The one kind of lilac pruning that is a yearly necessity is thinning the suckers. Lilacs learned to survive by suckering in prehistoric Europe, their native land. They shared the countryside with aurochs, giant cattle which browsed on foliage. By continually growing new shoots and spreading ever outward, the lilacs stayed ahead of the auroch appetites. Now the aurochs are gone, but the lilacs are still here. They have not forgotten the benefits of suckering.

Q: I am trying to get rid of cheatgrass on unirrigated land. So far, I have been mowing it, then raking up the piles and composting them. I still have some cheatgrass. What do you think of my method of controlling it?

A: Your principle is fine, but you are working harder than necessary. When I was dealing with a few big patches of cheatgrass, mowing worked well for me. I waited until the flowering heads appeared before I mowed; then I cut the stalks at about four inches. That height removed all the green seeds that were going to turn into the next year's crop of cheatgrass.

Some of the cheatgrass plants flowered later than the majority of them. I watched for late seedheads and mowed them again. After two years of mowing, only scattered cheatgrass plants remained, and that has continued to be true. I keep checking the area, occasionally seeing a small patch and cutting it with a string trimmer. Meanwhile, perennial grass clumps have expanded to cover any bare soil in the area. That makes it unlikely that cheatgrass seeds can find a landing zone.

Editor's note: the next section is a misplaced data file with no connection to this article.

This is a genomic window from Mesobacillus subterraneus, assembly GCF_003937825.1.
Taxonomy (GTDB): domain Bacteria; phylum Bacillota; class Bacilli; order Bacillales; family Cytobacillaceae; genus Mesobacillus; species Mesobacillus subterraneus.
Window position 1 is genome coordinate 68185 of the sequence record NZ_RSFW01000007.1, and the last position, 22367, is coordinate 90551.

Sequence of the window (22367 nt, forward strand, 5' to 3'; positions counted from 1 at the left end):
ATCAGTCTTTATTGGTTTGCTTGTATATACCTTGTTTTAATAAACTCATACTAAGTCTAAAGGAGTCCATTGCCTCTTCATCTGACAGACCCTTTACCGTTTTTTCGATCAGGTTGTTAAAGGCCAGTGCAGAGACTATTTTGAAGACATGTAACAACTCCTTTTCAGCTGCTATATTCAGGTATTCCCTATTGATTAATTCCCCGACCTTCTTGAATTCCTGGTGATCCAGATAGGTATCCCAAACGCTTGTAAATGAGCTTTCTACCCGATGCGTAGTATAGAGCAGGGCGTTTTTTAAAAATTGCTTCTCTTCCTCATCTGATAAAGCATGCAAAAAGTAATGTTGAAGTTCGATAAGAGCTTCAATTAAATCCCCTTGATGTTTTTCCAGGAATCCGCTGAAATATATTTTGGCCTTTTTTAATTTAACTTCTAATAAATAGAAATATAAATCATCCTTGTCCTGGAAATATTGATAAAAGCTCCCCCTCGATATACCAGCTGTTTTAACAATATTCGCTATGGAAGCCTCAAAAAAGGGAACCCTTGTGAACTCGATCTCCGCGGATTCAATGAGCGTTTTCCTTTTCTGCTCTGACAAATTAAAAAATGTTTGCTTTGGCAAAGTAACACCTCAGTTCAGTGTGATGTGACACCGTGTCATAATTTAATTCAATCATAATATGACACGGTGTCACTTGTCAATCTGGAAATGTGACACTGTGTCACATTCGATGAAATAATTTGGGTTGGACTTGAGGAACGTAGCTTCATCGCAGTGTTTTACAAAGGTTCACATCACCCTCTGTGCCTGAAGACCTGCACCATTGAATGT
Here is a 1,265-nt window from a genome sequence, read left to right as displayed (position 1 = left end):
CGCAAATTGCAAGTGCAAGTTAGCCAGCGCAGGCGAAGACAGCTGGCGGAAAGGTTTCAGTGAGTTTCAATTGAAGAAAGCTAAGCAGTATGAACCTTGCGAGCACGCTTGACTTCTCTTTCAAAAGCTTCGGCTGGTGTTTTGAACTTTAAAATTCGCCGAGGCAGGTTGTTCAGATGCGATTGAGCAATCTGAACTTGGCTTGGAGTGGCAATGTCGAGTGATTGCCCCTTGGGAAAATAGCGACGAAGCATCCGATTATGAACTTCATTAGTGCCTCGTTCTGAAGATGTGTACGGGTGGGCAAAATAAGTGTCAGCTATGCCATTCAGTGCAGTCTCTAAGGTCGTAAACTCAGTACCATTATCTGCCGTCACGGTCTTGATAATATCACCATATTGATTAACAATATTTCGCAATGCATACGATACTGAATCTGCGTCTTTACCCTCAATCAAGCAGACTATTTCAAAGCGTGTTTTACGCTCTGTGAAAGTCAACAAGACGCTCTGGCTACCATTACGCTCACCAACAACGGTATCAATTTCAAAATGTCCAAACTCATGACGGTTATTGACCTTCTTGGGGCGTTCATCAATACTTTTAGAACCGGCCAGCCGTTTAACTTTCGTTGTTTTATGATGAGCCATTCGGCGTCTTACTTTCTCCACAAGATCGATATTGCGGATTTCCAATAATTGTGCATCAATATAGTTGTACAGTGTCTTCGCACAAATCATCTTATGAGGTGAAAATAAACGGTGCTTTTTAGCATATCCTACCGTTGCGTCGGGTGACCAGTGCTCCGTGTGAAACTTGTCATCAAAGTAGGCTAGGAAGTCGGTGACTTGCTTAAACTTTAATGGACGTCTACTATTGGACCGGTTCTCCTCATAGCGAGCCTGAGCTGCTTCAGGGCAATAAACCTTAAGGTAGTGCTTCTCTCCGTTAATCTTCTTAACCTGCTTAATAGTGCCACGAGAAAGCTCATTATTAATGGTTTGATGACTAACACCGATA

You need not rake and remove the mowed cheatgrass plants. They will provide a good mulch if left where they fell, and they will break down into topsoil. There is no worry about leaving green seedheads where the cheatgrass was growing. Once cut from the plant, the seeds cannot ripen and therefore cannot sprout. A cheatgrass plant mature enough to have ripe seeds is dark red, and the seeds have ripened from green to tan.